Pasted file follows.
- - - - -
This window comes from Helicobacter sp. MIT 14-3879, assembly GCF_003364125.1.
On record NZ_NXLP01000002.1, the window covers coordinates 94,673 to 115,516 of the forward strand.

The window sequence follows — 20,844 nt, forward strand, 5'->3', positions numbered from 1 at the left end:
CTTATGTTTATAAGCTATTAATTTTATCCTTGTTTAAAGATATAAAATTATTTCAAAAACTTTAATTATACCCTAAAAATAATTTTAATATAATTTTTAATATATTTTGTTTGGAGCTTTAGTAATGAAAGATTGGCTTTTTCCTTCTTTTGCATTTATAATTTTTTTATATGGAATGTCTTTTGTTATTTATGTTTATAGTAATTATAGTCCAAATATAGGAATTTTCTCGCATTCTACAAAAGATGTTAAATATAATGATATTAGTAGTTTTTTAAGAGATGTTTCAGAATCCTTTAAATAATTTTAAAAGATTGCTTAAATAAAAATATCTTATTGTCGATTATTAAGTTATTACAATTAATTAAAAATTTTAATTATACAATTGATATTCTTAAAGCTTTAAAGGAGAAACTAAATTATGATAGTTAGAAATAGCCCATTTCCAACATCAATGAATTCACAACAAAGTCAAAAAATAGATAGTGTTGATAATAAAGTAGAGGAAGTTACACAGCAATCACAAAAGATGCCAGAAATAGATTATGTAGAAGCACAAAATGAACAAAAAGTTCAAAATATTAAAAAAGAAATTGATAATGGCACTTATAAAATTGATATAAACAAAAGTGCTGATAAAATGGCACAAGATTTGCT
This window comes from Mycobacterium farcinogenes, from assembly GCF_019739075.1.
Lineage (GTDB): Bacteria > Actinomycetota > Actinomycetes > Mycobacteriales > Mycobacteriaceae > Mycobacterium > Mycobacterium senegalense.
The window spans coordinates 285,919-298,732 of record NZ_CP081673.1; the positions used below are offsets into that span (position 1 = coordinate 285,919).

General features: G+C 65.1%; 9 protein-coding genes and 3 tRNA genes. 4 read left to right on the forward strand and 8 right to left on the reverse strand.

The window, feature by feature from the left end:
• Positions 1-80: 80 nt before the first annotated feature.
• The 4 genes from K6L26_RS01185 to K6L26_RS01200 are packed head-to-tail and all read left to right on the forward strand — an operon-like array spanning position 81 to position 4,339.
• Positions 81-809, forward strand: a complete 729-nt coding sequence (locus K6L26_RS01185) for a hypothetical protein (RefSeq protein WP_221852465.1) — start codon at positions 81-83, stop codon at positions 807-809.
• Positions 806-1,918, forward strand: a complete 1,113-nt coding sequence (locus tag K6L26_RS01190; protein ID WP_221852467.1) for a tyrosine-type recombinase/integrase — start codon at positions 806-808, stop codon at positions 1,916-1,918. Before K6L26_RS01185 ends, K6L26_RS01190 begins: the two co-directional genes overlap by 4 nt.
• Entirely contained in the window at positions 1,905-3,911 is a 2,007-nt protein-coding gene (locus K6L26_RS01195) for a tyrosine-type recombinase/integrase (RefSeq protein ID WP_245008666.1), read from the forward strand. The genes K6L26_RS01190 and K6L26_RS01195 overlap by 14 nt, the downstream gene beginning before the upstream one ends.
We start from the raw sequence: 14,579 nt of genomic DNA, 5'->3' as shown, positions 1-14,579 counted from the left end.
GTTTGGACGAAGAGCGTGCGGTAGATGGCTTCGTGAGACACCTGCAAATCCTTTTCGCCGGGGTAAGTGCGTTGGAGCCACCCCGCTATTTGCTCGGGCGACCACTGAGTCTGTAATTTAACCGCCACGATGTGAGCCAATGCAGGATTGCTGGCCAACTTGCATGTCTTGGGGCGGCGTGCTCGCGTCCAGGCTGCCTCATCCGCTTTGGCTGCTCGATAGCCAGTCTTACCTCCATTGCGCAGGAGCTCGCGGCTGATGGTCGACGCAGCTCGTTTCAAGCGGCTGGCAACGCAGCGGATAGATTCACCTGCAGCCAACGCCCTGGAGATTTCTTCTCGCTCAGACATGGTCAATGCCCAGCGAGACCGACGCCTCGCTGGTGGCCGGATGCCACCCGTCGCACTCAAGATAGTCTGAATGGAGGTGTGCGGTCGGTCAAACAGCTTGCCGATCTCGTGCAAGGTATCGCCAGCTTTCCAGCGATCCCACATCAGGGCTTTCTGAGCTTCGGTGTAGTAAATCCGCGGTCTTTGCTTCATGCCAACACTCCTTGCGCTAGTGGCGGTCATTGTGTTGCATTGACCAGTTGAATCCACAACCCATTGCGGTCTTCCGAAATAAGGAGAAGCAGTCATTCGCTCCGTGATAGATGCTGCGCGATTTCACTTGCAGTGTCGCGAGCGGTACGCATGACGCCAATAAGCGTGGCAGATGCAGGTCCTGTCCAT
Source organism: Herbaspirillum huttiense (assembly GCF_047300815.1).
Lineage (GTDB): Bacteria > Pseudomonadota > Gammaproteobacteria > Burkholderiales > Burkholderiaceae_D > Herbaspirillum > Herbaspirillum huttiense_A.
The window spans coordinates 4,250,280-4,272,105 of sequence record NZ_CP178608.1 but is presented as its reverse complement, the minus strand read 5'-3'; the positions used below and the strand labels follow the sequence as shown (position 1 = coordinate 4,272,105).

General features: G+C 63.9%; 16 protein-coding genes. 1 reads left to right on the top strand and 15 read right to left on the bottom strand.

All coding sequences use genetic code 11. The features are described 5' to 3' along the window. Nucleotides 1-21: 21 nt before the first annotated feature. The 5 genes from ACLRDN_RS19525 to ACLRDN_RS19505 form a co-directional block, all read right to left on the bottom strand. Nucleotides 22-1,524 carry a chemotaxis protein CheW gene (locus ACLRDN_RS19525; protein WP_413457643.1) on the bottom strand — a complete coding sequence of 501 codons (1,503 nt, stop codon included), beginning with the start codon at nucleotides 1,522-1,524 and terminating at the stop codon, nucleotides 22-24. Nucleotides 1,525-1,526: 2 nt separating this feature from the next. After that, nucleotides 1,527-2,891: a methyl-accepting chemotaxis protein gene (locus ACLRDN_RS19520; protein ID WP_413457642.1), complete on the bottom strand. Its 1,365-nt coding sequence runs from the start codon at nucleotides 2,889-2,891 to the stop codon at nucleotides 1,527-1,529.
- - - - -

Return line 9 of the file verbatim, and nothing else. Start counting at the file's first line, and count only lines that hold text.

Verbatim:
The window, feature by feature from the left end: